Cerebral Palsy FAQ

For a range of information on cerebral palsy, read answers to frequently asked questions regarding the condition. From the causes of the disorder to cerebral palsy treatment and when you should contact an attorney, the below information provides an overview of cerebral palsy.

Cerebral palsy FAQ
Cerebral palsy itself is not a progressive disease. The conditions and disabilities that can arise from cerebral palsy may improve, worsen, or remain unchanged with time.

Is cerebral palsy progressive?

Cerebral palsy itself is not a progressive disease. The conditions and disabilities that can arise from cerebral palsy may improve, worsen, or remain unchanged with time.

Is cerebral palsy contagious?

Cerebral palsy is not contagious. It is not a disease and should not be considered as such. Cerebral palsy is caused by injury suffered near the time of birth. There is nothing to be feared by being near someone with cerebral palsy.

Can cerebral palsy be acquired later in life?

You cannot acquire true cerebral palsy later in life. There is a form of palsy similar to cerebral palsy that can be sustained by traumatic brain injuries. Typical causes of this similar form of palsy are auto accidents, falls, child abuse, and brain infection.

How many people have cerebral palsy?

Approximately 500,000 people in the United States have cerebral palsy. About 5,000 children are diagnosed with cerebral palsy each year and about 1,500 young children acquire cerebral palsy each year.

Can cerebral palsy be prevented?

Cerebral palsy may be prevented. Pregnant women that test Rh negative may be immunized to avoid bad effects of blood incompatibility with the child. Exchange transfusion can also prevent blood incompatibility with the newborn. If a child has jaundice, phototherapy (medical use of ultraviolet light) can prevent brain damage. Preventing viral infections, radiation exposure, drug abuse, anemia, and malnutrition in pregnant women is important. Equally important is protecting children from brain trauma after birth.

What happens when the child matures?

When thinking of the future for a child with cerebral palsy, it is important that parents keep a positive attitude, just as one would with any child. It is equally important to understand the child's abilities. A parent's hopes are likely a mix of realistic and unrealistic dreams for the child; professional help can enable the parent to adopt realistic goals. Often, a communication breakdown can occur when parents and health care experts discuss living with cerebral palsy. Improved communication between parents, physicians, and educators can enable a child to function at his or her utmost capability. Defining potential and ability is most critical during the teenage years and beyond when the patient's abilities are clearer to everyone involved.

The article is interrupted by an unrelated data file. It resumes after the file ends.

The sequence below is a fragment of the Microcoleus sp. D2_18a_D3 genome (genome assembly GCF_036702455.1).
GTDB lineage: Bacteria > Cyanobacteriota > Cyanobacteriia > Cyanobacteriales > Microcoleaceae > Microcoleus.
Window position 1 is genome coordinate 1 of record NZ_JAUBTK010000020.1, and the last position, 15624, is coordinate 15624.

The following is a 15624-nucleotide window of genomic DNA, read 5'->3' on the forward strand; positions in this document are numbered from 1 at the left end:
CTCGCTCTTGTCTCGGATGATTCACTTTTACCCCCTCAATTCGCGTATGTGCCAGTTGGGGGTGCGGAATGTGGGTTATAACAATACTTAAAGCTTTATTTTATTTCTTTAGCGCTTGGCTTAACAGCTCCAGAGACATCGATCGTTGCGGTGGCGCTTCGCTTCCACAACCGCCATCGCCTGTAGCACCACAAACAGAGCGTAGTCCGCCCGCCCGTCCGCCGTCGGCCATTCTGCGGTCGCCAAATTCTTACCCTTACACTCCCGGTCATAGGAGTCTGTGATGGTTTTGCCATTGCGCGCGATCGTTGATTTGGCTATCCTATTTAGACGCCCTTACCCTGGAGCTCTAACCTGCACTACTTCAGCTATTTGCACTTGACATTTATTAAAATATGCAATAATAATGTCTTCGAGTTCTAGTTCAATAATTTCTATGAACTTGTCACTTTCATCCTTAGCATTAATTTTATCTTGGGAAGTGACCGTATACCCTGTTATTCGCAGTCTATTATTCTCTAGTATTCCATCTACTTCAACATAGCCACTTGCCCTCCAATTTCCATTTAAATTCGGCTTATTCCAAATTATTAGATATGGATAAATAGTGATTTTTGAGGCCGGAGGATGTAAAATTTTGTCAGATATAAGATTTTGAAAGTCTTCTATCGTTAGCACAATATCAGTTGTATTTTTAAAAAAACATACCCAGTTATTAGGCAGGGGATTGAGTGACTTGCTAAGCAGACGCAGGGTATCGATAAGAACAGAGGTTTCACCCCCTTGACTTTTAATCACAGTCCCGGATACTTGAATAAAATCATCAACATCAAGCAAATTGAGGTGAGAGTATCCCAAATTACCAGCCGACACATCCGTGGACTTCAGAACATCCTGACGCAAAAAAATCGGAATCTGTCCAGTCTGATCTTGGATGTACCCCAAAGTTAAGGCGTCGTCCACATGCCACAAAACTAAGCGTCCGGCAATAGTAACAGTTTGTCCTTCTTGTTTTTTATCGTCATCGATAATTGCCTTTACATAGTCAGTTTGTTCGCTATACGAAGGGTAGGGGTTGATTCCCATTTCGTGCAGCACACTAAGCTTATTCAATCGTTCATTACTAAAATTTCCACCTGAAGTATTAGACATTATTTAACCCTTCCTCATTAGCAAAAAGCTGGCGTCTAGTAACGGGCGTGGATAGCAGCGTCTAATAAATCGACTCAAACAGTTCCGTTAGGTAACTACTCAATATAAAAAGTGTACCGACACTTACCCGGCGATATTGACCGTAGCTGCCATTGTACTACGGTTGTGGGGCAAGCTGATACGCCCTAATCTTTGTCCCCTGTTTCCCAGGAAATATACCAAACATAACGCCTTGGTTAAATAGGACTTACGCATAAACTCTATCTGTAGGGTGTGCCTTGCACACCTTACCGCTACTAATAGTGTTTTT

Is my child entitled to financial compensation?

It is important for parents of children with this condition to seek legal information on cerebral palsy. If your child's cerebral palsy resulted from medical malpractice or negligence, you and your child may be entitled to compensation to help cover the cost of cerebral palsy treatment. An attorney can review your case and determine if you are eligible for damages for the cost of cerebral palsy treatment. Contact a lawyer for more information, and to find out if you have a viable cerebral palsy case.

Should I contact a cerebral palsy lawyer for more information?

If your child has suffered a birth injury before, during, or shortly after birth, contact a cerebral palsy attorney for more information on your legal rights. If you suspect that the condition resulted from negligence, you may be able to obtain compensation for some or all of the costs associated with cerebral palsy treatment. Contact an attorney for more information. A cerebral palsy lawyer can help.

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